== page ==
The Airborne Toxic Event Delivers Raw, Fat-Free Show at House of Blues

I didn't know much going in, but won't make that mistake next time

click to enlarge The Airborne Toxic Event Delivers Raw, Fat-Free Show at House of Blues
Photo by Eric Heisig

I went in blind to The Airborne Toxic Event concert Friday night at the House of Blues, with a lack of preparation that is ill-advised for any music writer.

OK, I knew a little bit about the band beforehand. I think I had a promo copy of its self-titled debut album at one point, but I don’t think I listened to it more than once. And I certainly haven’t read lead singer Mikel Jollett’s autobiography Hollywood Park, about which more than one friend has raved to me.

But my foolish lack of preparation also meant I went in with no opinions about the band. In that sense, I got lucky and was treated to one of the strongest shows I’ve seen in Cleveland this year.

The five-piece band, now touring behind an album that is more than two years old, served up a mix of beer-guzzling choruses, orchestral pop, heartland rock and punk during a 19-song, 95-minute show. For the uninitiated, think The National mixed with Frightened Rabbit and The Gaslight Anthem, with a dash of Bruce Springsteen thrown in for taste.

Sanding off some of the slick edges of its studio albums and some of its live recordings, Friday’s performance felt raw and vital The Airborne Toxic Event blasted through one tune after another, occasionally augmenting its guitar-heavy sound with keyboards and violin. There was the dramatic “Hollywood Park,” the country-ish “Gasoline” and the bombastic “Changing,” among many others that galvanized the capacity crowd.

Jollett is one of the rare frontmen who can hold a crowd with little more than his voice and a strummed guitar, which was evident as audience members joined in on one singalong after another (when they weren’t trying to talk over the show, that is). Quieter songs like “The Graveyard Near the House” benefitted from his earnest delivery, as did shouters like “Papillon.”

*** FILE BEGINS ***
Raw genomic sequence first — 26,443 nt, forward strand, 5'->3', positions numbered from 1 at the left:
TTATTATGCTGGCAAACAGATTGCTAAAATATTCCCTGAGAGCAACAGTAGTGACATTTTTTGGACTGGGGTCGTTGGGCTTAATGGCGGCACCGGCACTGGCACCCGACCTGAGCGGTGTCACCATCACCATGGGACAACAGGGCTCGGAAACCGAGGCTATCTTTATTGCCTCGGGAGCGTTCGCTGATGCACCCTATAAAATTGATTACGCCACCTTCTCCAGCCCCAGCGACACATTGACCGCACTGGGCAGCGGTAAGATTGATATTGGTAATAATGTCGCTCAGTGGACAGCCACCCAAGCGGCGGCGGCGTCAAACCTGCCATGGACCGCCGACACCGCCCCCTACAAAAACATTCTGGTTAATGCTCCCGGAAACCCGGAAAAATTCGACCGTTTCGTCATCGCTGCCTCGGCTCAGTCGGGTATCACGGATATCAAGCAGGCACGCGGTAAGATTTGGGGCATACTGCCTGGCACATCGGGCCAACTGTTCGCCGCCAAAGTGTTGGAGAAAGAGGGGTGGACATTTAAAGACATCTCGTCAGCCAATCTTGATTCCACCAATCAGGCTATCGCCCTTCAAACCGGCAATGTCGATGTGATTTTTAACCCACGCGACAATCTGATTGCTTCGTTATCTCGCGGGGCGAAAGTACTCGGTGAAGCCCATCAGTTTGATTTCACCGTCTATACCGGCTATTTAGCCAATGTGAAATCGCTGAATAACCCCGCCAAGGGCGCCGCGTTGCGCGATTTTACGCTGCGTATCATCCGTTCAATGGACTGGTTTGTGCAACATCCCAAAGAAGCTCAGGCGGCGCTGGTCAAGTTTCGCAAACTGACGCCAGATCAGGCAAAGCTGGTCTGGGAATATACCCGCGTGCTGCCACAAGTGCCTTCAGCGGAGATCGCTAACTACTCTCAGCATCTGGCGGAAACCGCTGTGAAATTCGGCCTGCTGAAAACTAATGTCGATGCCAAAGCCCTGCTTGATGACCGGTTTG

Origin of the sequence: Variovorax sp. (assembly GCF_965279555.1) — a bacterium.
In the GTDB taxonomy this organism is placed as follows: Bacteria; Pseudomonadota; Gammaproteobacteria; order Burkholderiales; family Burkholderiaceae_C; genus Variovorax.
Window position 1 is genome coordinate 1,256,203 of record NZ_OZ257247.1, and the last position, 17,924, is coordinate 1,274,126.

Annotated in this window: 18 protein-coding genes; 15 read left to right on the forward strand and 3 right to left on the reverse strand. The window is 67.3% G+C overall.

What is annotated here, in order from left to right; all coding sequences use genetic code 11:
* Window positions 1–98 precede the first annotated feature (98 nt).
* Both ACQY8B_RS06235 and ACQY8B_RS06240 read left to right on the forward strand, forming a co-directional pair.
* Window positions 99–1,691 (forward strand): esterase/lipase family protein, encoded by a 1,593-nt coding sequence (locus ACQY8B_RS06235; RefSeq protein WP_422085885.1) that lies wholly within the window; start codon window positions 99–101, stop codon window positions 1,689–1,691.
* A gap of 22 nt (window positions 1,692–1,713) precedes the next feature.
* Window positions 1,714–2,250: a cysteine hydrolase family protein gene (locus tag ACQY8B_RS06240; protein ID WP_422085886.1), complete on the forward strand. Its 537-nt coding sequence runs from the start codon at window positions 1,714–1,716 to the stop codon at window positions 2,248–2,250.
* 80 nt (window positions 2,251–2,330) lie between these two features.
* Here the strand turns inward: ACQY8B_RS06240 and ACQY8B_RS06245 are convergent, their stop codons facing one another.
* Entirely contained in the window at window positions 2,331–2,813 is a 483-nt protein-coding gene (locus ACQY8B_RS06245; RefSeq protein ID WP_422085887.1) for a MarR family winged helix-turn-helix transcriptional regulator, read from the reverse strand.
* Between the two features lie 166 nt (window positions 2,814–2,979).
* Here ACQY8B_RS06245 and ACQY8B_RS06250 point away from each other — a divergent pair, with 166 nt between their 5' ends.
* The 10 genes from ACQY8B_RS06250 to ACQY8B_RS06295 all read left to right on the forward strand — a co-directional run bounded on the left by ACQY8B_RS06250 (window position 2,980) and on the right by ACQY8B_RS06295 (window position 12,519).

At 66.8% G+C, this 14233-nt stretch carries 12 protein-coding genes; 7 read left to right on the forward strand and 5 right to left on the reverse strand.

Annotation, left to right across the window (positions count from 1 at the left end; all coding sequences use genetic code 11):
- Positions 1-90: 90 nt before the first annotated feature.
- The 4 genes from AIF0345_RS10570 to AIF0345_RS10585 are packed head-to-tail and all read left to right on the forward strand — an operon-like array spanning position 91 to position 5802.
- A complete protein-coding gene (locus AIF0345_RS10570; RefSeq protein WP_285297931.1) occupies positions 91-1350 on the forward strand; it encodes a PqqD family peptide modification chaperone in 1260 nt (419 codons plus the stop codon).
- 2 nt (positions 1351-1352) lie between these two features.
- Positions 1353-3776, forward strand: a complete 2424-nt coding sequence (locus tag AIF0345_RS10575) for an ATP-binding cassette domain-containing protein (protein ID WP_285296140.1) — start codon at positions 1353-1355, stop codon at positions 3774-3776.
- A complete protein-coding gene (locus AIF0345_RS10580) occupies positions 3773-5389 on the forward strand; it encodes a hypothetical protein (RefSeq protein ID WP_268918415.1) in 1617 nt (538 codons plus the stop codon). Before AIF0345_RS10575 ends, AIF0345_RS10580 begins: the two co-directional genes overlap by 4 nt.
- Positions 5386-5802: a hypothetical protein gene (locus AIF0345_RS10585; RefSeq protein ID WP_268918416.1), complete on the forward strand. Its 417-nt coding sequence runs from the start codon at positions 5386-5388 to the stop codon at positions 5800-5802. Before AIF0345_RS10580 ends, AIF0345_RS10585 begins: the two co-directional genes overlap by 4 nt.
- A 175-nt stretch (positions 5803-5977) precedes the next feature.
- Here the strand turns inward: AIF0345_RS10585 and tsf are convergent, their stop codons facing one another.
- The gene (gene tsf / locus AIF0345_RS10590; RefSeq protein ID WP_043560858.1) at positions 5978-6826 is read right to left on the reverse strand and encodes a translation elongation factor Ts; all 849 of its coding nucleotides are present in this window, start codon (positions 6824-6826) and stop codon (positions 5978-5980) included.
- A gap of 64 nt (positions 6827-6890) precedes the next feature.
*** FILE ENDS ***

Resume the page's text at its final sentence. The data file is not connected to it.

Yes, there were overindulgent moments, like the absurd drum breakdown after “Happiness Is Overrated,” playing “Numb” mostly in the dark and weaving in covers of The Jesus and Mary Chain’s “Head On” and Johnny Cash’s “Ring of Fire” into set closer “Missy.” But those were the exceptions in what was a mostly fat-free rock and roll show (and the covers were actually pretty spot on).

Next time, though, I’ll be more prepared.

Openers In the Valley Below kicked off with a 40-minute set of dreamy pop. The duo’s set was pleasant enough but rarely memorable. However, one wonders if their somewhat muted performance was its response to an exceptionally chatty crowd, unfortunately an all-too-common occurrence at Cleveland concerts.
Setlist (courtesy of setlist.fm and a reporter’s recollection):

1. All at Once
2. Hollywood Park
3. Numb
4. Faithless
5. Wishing Well
6. The Storm
7. Bride & Groom
8. The Kids Are Ready to Die
9. Gasoline
10. Hell and Back
11. Changing
12. Come on Out
13. Sometime Around Midnight
14. All I Ever Wanted
Encore:
15. The Graveyard Near the House
16. Happiness Is Overrated
17. Does This Mean You're Moving On?
18. Papillon
19. Missy>Head On (The Jesus and Mary Chain cover)>Ring of Fire (Johnny Cash cover)>Missy

Eric Heisig is a freelance writer in Cleveland. He can be reached at [email protected].
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